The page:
Coping with Chemotherapy Side-Effects: A Nutritional Approach

If cancer wasn’t a big enough burden of its own, the treatment to address it brings additional challenges in a patient’s fight for their life.

Chemotherapy (chemo) is a well-known treatment for cancer patients. According to the American Cancer Society, the goal of chemo is to stop, or slow the growth of cancer cells but there are negative side effects that can arise from the treatments. Nutrition can play a big part in improving one’s experience in battling the ugly disease.

Every individual responds differently to the treatments. Patients are encouraged to keep food diaries of what they ate and how they felt to ease the process and work with their healthcare team for better results. Once there is a recognized trend within one’s eating habits, a patient may assess the situation and adjust their lifestyle from there.

Registered dietitian and health coach, Grace Derocha, shares the following tips to help cope with the common side effects of chemotherapy.

“Remember to follow strict food safety guidelines, avoid alcohol and stay hydrated,” said Derocha. “If the unpleasant side effects do not seem to lessen schedule an appointment with your doctor to discuss other options.”

  • Weight-loss. Patients often experience loss of appetite or acquire distastes for certain foods. These situations can lead to weight loss. Smaller meals can help one not feel overwhelmed with finishing their plates. Experiment with flavors, herbs, spices or marinades to find a taste that works to an individual’s liking. Test out different textures from crispy and crunchy to soft and smooth. If one cannot find something they’re partial to, incorporate bland foods that have a high caloric intake such as avocado or nuts. Be sure to do everything in moderation so you’re not overdoing it.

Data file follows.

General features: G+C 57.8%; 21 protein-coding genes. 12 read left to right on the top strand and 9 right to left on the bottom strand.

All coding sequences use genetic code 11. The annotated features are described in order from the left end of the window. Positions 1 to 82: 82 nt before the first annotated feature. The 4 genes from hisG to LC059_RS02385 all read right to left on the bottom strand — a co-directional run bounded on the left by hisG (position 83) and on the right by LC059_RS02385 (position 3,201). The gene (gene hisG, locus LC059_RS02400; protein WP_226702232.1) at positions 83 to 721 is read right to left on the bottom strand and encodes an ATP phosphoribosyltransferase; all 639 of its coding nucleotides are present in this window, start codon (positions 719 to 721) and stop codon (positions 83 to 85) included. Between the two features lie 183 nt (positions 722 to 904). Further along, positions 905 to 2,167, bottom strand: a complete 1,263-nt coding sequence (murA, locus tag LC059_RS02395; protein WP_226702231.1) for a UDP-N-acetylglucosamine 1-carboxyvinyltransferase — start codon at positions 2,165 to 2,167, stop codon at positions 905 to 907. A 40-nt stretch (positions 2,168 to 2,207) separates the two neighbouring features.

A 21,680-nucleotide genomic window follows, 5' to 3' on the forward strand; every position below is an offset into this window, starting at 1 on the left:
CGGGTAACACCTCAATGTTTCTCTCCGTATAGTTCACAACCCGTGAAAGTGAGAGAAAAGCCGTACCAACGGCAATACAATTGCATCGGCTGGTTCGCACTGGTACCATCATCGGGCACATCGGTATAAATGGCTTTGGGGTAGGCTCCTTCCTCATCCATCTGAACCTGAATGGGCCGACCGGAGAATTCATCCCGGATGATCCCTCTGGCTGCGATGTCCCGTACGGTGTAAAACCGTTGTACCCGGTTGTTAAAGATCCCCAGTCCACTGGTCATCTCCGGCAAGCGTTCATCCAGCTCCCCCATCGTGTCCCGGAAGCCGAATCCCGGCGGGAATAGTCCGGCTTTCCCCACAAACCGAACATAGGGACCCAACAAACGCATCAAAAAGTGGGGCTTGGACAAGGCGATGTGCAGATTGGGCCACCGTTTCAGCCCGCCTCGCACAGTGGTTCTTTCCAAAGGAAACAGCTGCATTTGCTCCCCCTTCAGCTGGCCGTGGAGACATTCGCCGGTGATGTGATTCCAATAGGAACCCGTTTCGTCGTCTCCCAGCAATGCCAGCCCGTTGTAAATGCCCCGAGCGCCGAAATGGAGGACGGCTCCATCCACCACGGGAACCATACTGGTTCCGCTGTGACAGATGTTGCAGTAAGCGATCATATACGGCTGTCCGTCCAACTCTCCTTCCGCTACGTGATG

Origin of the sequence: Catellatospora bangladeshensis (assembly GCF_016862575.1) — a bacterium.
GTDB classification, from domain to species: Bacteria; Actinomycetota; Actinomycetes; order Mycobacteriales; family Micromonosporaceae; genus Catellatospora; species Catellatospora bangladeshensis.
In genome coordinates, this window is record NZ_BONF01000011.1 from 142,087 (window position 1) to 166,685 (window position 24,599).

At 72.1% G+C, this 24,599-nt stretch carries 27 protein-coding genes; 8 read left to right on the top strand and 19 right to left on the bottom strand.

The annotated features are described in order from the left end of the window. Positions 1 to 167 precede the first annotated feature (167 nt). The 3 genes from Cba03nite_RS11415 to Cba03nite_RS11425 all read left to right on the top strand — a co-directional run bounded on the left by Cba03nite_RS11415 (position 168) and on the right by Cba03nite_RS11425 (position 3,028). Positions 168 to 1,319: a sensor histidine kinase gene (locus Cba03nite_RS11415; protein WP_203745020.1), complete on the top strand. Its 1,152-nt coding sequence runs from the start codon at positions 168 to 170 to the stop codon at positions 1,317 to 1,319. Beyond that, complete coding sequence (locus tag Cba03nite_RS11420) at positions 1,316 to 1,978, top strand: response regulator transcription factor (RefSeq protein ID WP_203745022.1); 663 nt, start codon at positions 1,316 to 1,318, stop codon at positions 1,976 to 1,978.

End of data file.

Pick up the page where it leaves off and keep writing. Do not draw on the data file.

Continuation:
• Weight-gain. A patient can become partial to junk food or over-eat on foods that fall into their minimal pallet. This can create an imbalance within the diet and result in adding on extra pounds. Focus on a well-balanced diet.
  • Lactose intolerance. Intolerance to lactose is commonly attributed to the cancer-killing drugs that can be damaging to the cells within the lining of the GI tract and intestines. To reduce or avoid bloating and stomach pains, eliminate dairy products or other lactose-containing foods.
  • Constipation. Staying hydrated is the best way to combat constipation. Include foods that are high in fiber such as whole grains, beans, vegetables, fruits and more. Keep a food journal and make note of the amounts. The goal with fiber is to consume 25-40 grams for an adult. The key is to achieve a well-balanced, healthy diet. Not enough fiber can cause constipation and too much fiber without water can cause the constipation that later can cause diarrhea.
  • Diarrhea. If someone is suffering from diarrhea, one of the most detrimental side effects is dehydration. Staying hydrated with plenty of water is a must. Fruit contains fiber which can increase bowel movements. Peel the skins off the fruits before eating them to avoid worsening diarrhea, also avoid alcohol, greasy, fried or extra sugary foods. A good rule of thumb is the B.R.A.T diet to help someone recover with stomach issues. The B.R.A.T acronym stands for bananas, rice, apple sauce and toast. When dealing with digestion issues one should depend more on the bananas and rice or even, outside of B.R.A.T – oatmeal.
  • Nausea/vomiting. When drinking fluids throughout the day sip slowly and keep them cold. Popsicles help address nausea, especially pregnancy popsicles that are cold, tasty and replenish nutrients. Bland foods such as toast, rice or crackers are easier to hold down. Also, consider adding ginger to your diet through ginger ale, ginger tea or ginger candy.
  • Mouth sores. Common and bothersome mouth pain can interfere with a patient’s eating, talking, taste, chewing or swallowing. Gravitate towards custard-like foods, yogurts and smoothies; keeping conscious of lactose, if suffering from lactose intolerance. The cold, soft and creamy texture is soothing, while providing nutrients at the same time. Also remove citrus or acid-base foods that can irritate mouth sores.
  • Dry Mouth. Eat soft foods, while avoiding dry foods and fizzy drinks to help combat dry mouth. Choose moist or liquid options like yogurt, smoothies, slushies, soups, stews and more. Drink plenty of fluids. Hydration is extremely important throughout chemotherapy.

Photo credit: A Healthier Michigan

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